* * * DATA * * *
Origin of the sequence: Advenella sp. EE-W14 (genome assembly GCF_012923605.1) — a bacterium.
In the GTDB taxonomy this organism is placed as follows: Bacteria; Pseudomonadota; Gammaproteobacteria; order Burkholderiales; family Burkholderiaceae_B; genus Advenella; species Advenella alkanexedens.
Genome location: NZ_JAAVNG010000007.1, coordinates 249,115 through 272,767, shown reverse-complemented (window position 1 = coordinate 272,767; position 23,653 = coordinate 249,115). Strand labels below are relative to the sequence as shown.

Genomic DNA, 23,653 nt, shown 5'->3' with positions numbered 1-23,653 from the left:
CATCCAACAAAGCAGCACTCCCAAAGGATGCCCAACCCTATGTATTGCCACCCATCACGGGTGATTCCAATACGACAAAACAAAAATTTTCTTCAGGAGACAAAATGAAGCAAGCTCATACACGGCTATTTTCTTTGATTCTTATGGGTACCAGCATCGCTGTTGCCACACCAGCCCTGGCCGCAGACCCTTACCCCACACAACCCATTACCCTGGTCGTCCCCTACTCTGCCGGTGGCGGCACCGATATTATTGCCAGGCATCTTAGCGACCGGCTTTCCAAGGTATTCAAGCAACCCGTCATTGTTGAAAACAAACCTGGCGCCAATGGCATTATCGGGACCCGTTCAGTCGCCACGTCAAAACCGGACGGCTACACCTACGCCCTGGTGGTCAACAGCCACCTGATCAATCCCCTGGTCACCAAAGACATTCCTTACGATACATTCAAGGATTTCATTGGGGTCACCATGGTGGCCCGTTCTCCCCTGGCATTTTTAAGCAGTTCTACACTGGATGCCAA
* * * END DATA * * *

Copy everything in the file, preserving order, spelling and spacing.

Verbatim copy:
Origin of the sequence: Advenella sp. EE-W14 (genome assembly GCF_012923605.1) — a bacterium.
In the GTDB taxonomy this organism is placed as follows: Bacteria; Pseudomonadota; Gammaproteobacteria; order Burkholderiales; family Burkholderiaceae_B; genus Advenella; species Advenella alkanexedens.
Genome location: NZ_JAAVNG010000007.1, coordinates 249,115 through 272,767, shown reverse-complemented (window position 1 = coordinate 272,767; position 23,653 = coordinate 249,115). Strand labels below are relative to the sequence as shown.

Genomic DNA, 23,653 nt, shown 5'->3' with positions numbered 1-23,653 from the left:
CATCCAACAAAGCAGCACTCCCAAAGGATGCCCAACCCTATGTATTGCCACCCATCACGGGTGATTCCAATACGACAAAACAAAAATTTTCTTCAGGAGACAAAATGAAGCAAGCTCATACACGGCTATTTTCTTTGATTCTTATGGGTACCAGCATCGCTGTTGCCACACCAGCCCTGGCCGCAGACCCTTACCCCACACAACCCATTACCCTGGTCGTCCCCTACTCTGCCGGTGGCGGCACCGATATTATTGCCAGGCATCTTAGCGACCGGCTTTCCAAGGTATTCAAGCAACCCGTCATTGTTGAAAACAAACCTGGCGCCAATGGCATTATCGGGACCCGTTCAGTCGCCACGTCAAAACCGGACGGCTACACCTACGCCCTGGTGGTCAACAGCCACCTGATCAATCCCCTGGTCACCAAAGACATTCCTTACGATACATTCAAGGATTTCATTGGGGTCACCATGGTGGCCCGTTCTCCCCTGGCATTTTTAAGCAGTTCTACACTGGATGCCAA